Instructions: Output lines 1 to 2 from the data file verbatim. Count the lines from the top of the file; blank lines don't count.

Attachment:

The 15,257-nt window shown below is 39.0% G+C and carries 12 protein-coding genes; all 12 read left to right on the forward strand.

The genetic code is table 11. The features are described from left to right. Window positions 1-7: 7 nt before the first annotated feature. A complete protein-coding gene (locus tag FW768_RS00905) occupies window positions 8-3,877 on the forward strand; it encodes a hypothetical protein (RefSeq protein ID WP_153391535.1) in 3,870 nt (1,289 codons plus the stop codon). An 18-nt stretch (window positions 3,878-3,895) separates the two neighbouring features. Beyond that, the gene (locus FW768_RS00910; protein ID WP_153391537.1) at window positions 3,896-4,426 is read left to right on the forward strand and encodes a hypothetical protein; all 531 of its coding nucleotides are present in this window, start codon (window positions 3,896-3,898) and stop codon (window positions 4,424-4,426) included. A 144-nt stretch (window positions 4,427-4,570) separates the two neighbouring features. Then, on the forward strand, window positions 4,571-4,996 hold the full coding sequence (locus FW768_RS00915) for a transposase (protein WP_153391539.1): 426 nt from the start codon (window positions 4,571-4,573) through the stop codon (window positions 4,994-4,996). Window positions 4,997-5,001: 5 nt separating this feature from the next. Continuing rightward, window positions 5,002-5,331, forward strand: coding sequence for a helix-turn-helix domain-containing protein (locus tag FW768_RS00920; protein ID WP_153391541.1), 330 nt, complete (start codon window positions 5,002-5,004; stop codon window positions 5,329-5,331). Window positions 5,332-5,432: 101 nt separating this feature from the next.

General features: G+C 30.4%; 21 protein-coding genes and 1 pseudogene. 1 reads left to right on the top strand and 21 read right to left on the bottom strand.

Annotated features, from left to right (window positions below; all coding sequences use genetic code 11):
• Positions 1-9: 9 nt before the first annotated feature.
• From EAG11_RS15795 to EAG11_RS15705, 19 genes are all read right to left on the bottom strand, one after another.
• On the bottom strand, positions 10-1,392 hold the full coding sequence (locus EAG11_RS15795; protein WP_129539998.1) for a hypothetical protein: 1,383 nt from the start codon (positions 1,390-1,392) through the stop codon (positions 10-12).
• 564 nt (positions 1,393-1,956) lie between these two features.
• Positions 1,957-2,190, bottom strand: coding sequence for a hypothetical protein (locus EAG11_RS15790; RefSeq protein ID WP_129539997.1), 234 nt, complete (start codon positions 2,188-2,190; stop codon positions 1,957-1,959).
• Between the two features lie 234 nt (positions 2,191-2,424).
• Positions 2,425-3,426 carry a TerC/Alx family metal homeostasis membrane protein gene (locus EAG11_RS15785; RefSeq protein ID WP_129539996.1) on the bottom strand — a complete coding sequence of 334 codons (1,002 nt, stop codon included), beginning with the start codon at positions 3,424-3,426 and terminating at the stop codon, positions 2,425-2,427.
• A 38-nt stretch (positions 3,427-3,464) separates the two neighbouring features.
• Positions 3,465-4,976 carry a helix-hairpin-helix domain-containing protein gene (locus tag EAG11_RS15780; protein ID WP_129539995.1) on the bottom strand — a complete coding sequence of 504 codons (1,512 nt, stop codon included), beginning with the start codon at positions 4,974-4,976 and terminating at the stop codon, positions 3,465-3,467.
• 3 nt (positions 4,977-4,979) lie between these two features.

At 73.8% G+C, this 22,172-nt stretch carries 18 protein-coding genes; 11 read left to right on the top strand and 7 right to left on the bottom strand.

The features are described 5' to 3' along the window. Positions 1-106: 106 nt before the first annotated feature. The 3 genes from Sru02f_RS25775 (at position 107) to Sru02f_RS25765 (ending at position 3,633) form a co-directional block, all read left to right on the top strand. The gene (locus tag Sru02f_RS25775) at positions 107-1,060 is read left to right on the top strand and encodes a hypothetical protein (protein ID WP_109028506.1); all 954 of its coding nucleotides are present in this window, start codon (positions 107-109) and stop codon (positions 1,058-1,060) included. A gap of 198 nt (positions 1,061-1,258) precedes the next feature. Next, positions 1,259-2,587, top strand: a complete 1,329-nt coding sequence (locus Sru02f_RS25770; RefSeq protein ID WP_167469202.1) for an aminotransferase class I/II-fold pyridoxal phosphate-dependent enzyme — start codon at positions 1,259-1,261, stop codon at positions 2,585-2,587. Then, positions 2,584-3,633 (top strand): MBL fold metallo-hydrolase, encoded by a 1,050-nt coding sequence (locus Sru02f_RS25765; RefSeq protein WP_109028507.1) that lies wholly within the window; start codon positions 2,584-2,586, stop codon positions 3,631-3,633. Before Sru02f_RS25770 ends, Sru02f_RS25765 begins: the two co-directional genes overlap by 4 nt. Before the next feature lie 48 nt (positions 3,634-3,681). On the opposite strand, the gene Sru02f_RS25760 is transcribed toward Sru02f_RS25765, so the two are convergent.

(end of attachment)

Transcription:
The 15,257-nt window shown below is 39.0% G+C and carries 12 protein-coding genes; all 12 read left to right on the forward strand.

The genetic code is table 11. The features are described from left to right. Window positions 1-7: 7 nt before the first annotated feature. A complete protein-coding gene (locus tag FW768_RS00905) occupies window positions 8-3,877 on the forward strand; it encodes a hypothetical protein (RefSeq protein ID WP_153391535.1) in 3,870 nt (1,289 codons plus the stop codon). An 18-nt stretch (window positions 3,878-3,895) separates the two neighbouring features. Beyond that, the gene (locus FW768_RS00910; protein ID WP_153391537.1) at window positions 3,896-4,426 is read left to right on the forward strand and encodes a hypothetical protein; all 531 of its coding nucleotides are present in this window, start codon (window positions 3,896-3,898) and stop codon (window positions 4,424-4,426) included. A 144-nt stretch (window positions 4,427-4,570) separates the two neighbouring features. Then, on the forward strand, window positions 4,571-4,996 hold the full coding sequence (locus FW768_RS00915) for a transposase (protein WP_153391539.1): 426 nt from the start codon (window positions 4,571-4,573) through the stop codon (window positions 4,994-4,996). Window positions 4,997-5,001: 5 nt separating this feature from the next. Continuing rightward, window positions 5,002-5,331, forward strand: coding sequence for a helix-turn-helix domain-containing protein (locus tag FW768_RS00920; protein ID WP_153391541.1), 330 nt, complete (start codon window positions 5,002-5,004; stop codon window positions 5,329-5,331). Window positions 5,332-5,432: 101 nt separating this feature from the next.